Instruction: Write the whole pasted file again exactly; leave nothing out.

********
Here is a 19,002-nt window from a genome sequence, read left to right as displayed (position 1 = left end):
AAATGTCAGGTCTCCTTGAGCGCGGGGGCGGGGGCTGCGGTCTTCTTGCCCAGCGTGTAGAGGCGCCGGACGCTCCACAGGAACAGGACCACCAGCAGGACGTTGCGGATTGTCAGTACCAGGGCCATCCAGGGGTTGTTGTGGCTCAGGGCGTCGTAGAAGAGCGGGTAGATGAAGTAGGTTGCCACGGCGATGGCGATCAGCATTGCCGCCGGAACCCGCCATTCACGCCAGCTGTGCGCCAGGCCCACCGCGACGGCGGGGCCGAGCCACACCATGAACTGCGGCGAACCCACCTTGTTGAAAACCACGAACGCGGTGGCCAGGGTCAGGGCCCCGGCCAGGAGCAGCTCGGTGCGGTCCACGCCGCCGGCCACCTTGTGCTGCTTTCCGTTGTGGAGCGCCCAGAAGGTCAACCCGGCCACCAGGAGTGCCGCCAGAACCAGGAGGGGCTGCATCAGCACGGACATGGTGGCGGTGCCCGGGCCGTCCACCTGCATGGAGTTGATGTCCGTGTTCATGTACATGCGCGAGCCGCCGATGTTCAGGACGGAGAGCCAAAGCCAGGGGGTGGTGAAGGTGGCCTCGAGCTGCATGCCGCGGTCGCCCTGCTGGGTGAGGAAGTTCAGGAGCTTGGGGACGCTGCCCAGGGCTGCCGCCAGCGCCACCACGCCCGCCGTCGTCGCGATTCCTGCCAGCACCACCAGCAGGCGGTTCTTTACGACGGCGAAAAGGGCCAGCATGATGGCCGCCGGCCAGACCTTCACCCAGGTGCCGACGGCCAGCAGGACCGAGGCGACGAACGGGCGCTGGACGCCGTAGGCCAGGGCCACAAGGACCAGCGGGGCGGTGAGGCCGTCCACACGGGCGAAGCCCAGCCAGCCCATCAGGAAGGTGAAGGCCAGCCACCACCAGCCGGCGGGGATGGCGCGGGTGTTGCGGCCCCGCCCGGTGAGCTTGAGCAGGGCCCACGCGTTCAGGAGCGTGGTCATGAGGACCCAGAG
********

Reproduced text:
Here is a 19,002-nt window from a genome sequence, read left to right as displayed (position 1 = left end):
AAATGTCAGGTCTCCTTGAGCGCGGGGGCGGGGGCTGCGGTCTTCTTGCCCAGCGTGTAGAGGCGCCGGACGCTCCACAGGAACAGGACCACCAGCAGGACGTTGCGGATTGTCAGTACCAGGGCCATCCAGGGGTTGTTGTGGCTCAGGGCGTCGTAGAAGAGCGGGTAGATGAAGTAGGTTGCCACGGCGATGGCGATCAGCATTGCCGCCGGAACCCGCCATTCACGCCAGCTGTGCGCCAGGCCCACCGCGACGGCGGGGCCGAGCCACACCATGAACTGCGGCGAACCCACCTTGTTGAAAACCACGAACGCGGTGGCCAGGGTCAGGGCCCCGGCCAGGAGCAGCTCGGTGCGGTCCACGCCGCCGGCCACCTTGTGCTGCTTTCCGTTGTGGAGCGCCCAGAAGGTCAACCCGGCCACCAGGAGTGCCGCCAGAACCAGGAGGGGCTGCATCAGCACGGACATGGTGGCGGTGCCCGGGCCGTCCACCTGCATGGAGTTGATGTCCGTGTTCATGTACATGCGCGAGCCGCCGATGTTCAGGACGGAGAGCCAAAGCCAGGGGGTGGTGAAGGTGGCCTCGAGCTGCATGCCGCGGTCGCCCTGCTGGGTGAGGAAGTTCAGGAGCTTGGGGACGCTGCCCAGGGCTGCCGCCAGCGCCACCACGCCCGCCGTCGTCGCGATTCCTGCCAGCACCACCAGCAGGCGGTTCTTTACGACGGCGAAAAGGGCCAGCATGATGGCCGCCGGCCAGACCTTCACCCAGGTGCCGACGGCCAGCAGGACCGAGGCGACGAACGGGCGCTGGACGCCGTAGGCCAGGGCCACAAGGACCAGCGGGGCGGTGAGGCCGTCCACACGGGCGAAGCCCAGCCAGCCCATCAGGAAGGTGAAGGCCAGCCACCACCAGCCGGCGGGGATGGCGCGGGTGTTGCGGCCCCGCCCGGTGAGCTTGAGCAGGGCCCACGCGTTCAGGAGCGTGGTCATGAGGACCCAGAG